In May 1974, the county counsel reported to the board of supervisors concerning the park department's proposed application to the district. He advised the board that the capital cost charge imposed by the district's resolution No. 128 as applied to the county was improper and illegal and recommended that the park department's proposed application “be referred to this office for handling, with the view of persuading the County Water District not to levy this particular charge and if this is not successful, for appropriate legal action, including the commencement of legal proceedings in a court of competent jurisdiction.” The board of supervisors adopted a resolution authorizing the park department to make an application to the district for sewer service, but ordered that the capital cost charge be paid only if recommended by the county counsel and that the matter be referred to the county counsel for “handling, to seek elimination of the charge, by negotiation with the District.”
Thereafter (May 1974), the county park department executed and filed with the district an application for sewer service for the county's Idyllwild Park.2 The county has connected to the district's sewerage system and has paid all charges for such connection and service except the $57.50 monthly capital cost charge imposed pursuant to the district's resolution No. 128.
On the foregoing stipulated facts, the county contended that the capital cost charge was invalid and that it was precluded from paying it. The district, as expected, contended otherwise. The trial court agreed with the county and entered judgment decreeing that the county “is neither constitutionally, statutorily, nor contractually obligated to pay the capital cost sewer capacity charge levied upon it by (district).”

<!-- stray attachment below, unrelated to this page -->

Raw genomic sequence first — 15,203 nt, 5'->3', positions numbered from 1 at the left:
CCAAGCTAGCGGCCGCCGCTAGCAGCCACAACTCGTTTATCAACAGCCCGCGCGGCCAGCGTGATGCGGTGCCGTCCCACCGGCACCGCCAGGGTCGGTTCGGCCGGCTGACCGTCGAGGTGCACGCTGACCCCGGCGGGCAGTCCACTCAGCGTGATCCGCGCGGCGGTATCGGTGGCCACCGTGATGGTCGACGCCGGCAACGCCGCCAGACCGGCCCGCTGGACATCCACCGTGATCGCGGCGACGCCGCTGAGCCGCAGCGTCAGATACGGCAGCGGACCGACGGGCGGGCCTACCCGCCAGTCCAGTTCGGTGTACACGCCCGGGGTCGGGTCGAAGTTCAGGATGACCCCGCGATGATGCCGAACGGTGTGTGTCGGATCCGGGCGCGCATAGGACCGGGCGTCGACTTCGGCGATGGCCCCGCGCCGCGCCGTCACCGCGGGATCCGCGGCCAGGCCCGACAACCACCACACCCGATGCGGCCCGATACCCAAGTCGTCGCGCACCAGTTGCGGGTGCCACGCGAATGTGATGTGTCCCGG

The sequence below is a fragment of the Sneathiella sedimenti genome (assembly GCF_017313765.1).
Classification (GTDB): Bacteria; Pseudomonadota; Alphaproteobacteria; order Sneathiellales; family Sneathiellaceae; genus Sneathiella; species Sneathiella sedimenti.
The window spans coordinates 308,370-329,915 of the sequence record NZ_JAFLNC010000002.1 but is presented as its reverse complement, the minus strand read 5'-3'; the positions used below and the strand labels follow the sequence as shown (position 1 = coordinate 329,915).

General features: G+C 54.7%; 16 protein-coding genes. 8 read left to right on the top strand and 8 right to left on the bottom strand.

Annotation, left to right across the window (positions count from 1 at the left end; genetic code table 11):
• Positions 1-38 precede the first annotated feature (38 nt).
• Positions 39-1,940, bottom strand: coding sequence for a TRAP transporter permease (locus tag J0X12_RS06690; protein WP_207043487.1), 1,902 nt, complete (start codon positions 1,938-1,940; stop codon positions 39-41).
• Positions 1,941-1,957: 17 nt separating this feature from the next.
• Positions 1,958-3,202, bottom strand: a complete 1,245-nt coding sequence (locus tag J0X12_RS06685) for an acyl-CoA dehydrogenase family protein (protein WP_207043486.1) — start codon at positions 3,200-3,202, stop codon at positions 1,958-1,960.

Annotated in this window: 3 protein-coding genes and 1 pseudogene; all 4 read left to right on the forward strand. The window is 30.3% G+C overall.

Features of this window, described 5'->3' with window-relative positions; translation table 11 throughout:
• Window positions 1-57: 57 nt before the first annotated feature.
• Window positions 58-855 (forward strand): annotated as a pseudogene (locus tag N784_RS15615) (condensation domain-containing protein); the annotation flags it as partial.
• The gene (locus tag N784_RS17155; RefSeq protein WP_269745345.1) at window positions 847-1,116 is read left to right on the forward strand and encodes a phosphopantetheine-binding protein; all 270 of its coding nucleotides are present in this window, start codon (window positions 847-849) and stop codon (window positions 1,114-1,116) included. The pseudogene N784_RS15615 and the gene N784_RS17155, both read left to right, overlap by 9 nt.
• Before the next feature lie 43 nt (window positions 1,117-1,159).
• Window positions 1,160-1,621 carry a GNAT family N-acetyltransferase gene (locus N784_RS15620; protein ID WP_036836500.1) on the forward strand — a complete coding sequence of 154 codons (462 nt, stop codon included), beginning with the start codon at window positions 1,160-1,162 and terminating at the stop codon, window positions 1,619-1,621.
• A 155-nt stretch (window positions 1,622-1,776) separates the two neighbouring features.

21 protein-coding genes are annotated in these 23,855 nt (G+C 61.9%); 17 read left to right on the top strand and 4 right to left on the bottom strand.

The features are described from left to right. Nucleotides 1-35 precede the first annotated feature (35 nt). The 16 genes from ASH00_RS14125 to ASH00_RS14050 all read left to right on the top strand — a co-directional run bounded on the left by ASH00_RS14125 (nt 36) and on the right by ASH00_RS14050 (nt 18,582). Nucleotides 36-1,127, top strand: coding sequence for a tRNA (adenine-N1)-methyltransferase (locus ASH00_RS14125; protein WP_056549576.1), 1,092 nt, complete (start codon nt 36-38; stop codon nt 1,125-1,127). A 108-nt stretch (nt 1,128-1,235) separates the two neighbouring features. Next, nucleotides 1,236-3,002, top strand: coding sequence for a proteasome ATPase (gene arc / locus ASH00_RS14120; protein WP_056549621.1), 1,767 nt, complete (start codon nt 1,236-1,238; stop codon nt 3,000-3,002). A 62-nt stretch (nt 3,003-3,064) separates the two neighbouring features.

The district contends that the issue is not whether it may validly assess the capital cost charge against the county, but simply whether the county may validly agree to pay the charge. The two issues, however, are interwoven; whether the county can agree to pay the charge depends upon whether the district has the power to impose it.
The rule in California is, with exceptions not here pertinent, that property owned by a county is exempt from property taxation. (Cal.Const., art. XIII, s 3, subd. (b).) Similarly, unless the Legislature expressly so authorizes, property publicly owned and used is exempt from special assessments. (Inglewood v. County of Los Angeles,207 Cal. 697, 707, 280 P. 360; County of Santa Barbara v. City of Santa Barbara, 59 Cal.App.3d 364, 369, 376, 130 Cal.Rptr. 615. The imposition of a capital cost charge on tax exempt entities was a means of making such entities contribute a proportionate share of the cost of constructing the district's sewerage facilities. The charges are in effect a special assessment under a different name and constitute an attempt by the district to do indirectly that which it could not do directly. (See County of Santa Barbara v. City of Santa Barbara, supra, 59 Cal.App.3d 364, 376, 130 Cal.Rptr. 615.)